(trade name)


Therapeutic: antineoplastics
Pharmacologic: kinase inhibitors
Pregnancy Category: D


Treatment of relapsed Chronic Lymphocytic Leukemia (CLL) with rituximab.Treatment of relapsed follicular B-cell non-Hodgkin's Lymphoma in patients who have failed at least two previous systemic therapies.Treatment of relapsed small lymphocytic lymphoma (SLL) in patients who have failed at least two previous systemic therapies.


Acts as an inhibitor of phosphatidylinositol 3–kinase; induces apoptosis and inhibits cell proliferation in malignant B-cell and tumor cells, also inhibits come cell-signaling pathways, chemotaxis, adhesion and cell viability.

Therapeutic effects

Decreased progression of lymphoma.


Absorption: Well absorbed following oral administration.
Distribution: Unknown.
Metabolism and Excretion: Undergoes hepatic metabolism mostly by CYP3A and other systems. Metabolites are excreted in feces (78%) and urine (14%).
Half-life: 8.2 hr.

Time/action profile (increase in progression-free survival†)

PO2 mos6 mos10–12 mos
† Noted for CLL.


Contraindicated in: History of serious allergic reactions including anaphylaxis or toxic epidermal necrolysis; Strong inducer or substrates of CYP3A;Concurrent use of other hepatotoxic drugs; Concurrent use of drugs that cause diarrhea; Pregnancy (may cause fetal harm); Lactation: Discontinue idelalisib or discontinue breastfeeding.
Use Cautiously in: Renal impairment (CCr ≤15 mL/min); Underlying hepatic impairment (monitor for toxicity; safe and effective use in patients with baseline ALT or AST values >2.5 x ULN or bilirubin >1.5 x ULN not established); Strong inhibitors of CYP3A (monitor for idelalisib toxicity); Geriatric: Elderly patients may be more sensitive to drug effects; Women with child-bearing potential (effective contraception required); Pediatric: Safe and effective use in children <18 yr not established.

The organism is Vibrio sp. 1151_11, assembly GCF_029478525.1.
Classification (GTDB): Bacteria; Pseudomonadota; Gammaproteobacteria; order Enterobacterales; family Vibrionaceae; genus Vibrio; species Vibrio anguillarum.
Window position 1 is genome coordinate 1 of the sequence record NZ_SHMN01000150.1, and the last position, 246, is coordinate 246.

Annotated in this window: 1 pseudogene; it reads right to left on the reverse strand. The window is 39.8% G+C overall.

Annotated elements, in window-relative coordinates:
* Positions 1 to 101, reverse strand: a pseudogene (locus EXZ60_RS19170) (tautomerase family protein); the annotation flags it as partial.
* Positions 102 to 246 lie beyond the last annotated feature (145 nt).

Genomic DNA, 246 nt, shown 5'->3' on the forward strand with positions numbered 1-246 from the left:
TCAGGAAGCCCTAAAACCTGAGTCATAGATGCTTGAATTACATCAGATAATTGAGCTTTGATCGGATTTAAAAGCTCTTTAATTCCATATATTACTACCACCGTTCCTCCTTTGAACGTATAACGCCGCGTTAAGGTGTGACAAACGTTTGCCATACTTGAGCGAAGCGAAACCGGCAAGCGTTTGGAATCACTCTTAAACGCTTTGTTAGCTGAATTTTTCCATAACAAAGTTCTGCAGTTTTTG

Adverse Reactions/Side Effects

Central nervous system

  • fatigue (most frequent)
  • headache (most frequent)
  • insomnia (most frequent)
  • weakness (most frequent)


  • pneumonitis (life-threatening)
  • cough (most frequent)
  • dyspnea (most frequent)
  • nasal congestion


  • peripheral edema (most frequent)


  • colitis/diarrhea
  • hepatotixicity (life-threatening)
  • intestinal perforation (life-threatening)
  • abdominal pain (most frequent)
  • ↑ liver enzymes (most frequent)
  • nausea (most frequent)
  • vomiting (most frequent)
  • stomatitis


  • toxic epidermal necrolysis
  • rash (most frequent)

Fluid and Electrolyte

  • hyponatremia (most frequent)


  • hyperglycemia (most frequent)
  • hypoglycemia


  • neutropenia (life-threatening)
  • anemia (most frequent)
  • thrombocytopenia (most frequent)


  • hypertriglyceridemia (most frequent)


  • athralgia


  • allergic reactions including anaphylaxis (life-threatening)
  • chills (most frequent)
  • fever (most frequent)
  • night sweats (most frequent)
  • pain


Drug-Drug interaction

Blood level and effectiveness may be ↓ by concurrent strong CYP3A inducers including carbamazepine,, phenytoin or rifampin and should be avoided.Concurrent use of strong inhibitors of CPY3A including ketoconazole may ↑ blood levels and risk of toxicity (careful monitoring recommended). Blood levels of substrates of CYP3A including midazolam may be ↑ by idelalisib, concurrent use should be avoided.


Oral (Adults) 150 mg twice daily, continued until disease progresses or unavoidable toxicity occurs; dose modification/interruption required for neutropenia or thrombocytopenia..


Tablets: 100 mg, 150 mg

Nursing implications

Nursing assessment